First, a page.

Belfast Telegraph

Foster urged to state NIE position

Unionist opposition to the Republic's electricity provider ESB buying Northern Ireland Electricity (NIE) has seen DUP Energy Minister Arlene Foster come under pressure to state her position.

Her party leader, First Minister Peter Robinson, wrote a joint letter with Ulster Unionist leader Sir Reg Empey to Taoiseach Brian Cowen objecting to the deal.

But Ms Foster had already publicly backed the plan, having sought assurances from her Dublin counterpart, Minister Eamon Ryan.

The SDLP has objected to the intervention by the unionist leaders, noting that the NIE grid they described as "a key component of our national infrastructure", is currently owned by Bahrain-based investment bank Arcapita.

In July, three weeks before the unionist leaders' letter was sent to the Irish government, Ms Foster said she had already secured assurances over the £1 billion deal which is due to be formally completed by the end of this year.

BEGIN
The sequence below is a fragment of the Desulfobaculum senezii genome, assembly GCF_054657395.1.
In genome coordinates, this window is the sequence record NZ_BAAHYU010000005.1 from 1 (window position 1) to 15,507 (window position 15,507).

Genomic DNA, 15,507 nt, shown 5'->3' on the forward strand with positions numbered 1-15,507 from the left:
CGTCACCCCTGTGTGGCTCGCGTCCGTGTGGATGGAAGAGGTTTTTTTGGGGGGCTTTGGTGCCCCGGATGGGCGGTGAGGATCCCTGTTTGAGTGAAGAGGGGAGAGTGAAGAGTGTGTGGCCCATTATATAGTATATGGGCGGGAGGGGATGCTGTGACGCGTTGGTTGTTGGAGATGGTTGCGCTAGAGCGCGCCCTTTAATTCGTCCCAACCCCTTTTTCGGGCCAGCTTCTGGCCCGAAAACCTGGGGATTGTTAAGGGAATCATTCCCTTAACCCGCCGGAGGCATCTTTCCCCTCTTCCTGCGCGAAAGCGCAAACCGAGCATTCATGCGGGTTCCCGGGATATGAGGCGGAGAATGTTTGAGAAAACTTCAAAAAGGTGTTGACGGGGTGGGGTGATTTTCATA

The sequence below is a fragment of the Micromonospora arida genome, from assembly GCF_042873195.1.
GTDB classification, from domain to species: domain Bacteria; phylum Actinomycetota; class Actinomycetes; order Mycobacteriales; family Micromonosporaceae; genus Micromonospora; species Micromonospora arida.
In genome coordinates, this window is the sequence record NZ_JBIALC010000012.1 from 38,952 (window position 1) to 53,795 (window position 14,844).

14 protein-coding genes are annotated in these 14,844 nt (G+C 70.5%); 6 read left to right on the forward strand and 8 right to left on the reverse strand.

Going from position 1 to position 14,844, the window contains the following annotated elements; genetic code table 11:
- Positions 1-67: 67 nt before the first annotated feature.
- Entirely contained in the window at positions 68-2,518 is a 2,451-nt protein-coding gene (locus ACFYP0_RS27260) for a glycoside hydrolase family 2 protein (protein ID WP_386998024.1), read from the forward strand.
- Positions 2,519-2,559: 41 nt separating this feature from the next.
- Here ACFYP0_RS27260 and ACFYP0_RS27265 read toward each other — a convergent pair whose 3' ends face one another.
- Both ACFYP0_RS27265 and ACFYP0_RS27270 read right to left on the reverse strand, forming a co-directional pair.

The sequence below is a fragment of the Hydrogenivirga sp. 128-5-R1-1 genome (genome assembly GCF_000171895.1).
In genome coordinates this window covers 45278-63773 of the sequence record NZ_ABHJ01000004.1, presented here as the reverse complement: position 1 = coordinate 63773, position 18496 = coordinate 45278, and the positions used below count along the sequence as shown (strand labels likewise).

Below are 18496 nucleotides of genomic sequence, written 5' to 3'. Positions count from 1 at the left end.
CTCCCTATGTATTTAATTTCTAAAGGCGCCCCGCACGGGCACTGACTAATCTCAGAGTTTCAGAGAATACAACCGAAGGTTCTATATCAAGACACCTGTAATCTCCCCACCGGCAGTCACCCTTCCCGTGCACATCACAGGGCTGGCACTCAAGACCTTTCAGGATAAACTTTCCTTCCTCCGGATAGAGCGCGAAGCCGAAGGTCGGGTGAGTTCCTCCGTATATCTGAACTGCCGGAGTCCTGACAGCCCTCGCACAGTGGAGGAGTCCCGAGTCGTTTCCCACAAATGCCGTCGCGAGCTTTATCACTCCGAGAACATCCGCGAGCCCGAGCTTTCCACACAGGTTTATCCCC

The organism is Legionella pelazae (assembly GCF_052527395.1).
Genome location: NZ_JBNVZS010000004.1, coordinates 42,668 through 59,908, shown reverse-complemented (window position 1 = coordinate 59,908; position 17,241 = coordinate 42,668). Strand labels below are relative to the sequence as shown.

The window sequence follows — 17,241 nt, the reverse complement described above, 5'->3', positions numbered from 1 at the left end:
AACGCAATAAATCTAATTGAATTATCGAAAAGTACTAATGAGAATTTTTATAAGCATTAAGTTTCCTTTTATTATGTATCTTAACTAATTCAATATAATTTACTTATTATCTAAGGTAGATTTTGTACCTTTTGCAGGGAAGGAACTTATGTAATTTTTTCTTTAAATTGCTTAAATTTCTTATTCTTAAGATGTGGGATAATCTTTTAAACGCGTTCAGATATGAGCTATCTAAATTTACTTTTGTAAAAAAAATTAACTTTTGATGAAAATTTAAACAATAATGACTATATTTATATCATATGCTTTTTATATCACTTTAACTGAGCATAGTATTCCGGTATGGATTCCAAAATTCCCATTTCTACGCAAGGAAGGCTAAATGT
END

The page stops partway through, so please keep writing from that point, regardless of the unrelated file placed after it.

"I have received assurances from ESB on a range of issues relating to the transaction. These include ESB investment plans, the importance of securing existing jobs, and maintaining the identity of the electricity network business in Northern Ireland," she said at the time.

"I will continue to keep a close watch as the transaction proceeds towards completion, to ensure the interests of electricity consumers in Northern Ireland are being properly considered."

But the letter co-signed by her leader read: "We firmly believe the two networks, north and south, can operate successfully together and bring economies and efficiencies, but it is entirely inappropriate, while ESB remains an Irish state asset and beyond the reach of any private intervention, for it to acquire the Northern Ireland grid.

"I am sure you will appreciate the political outcry that would have emerged if the Northern Ireland Executive, or the UK Government, sought to acquire the entire network of the Republic of Ireland."

Industry experts have said there are precedents for state-owned energy companies buying grids in other jurisdictions, but the political fallout from the Northern Ireland purchase threatened to escalate.

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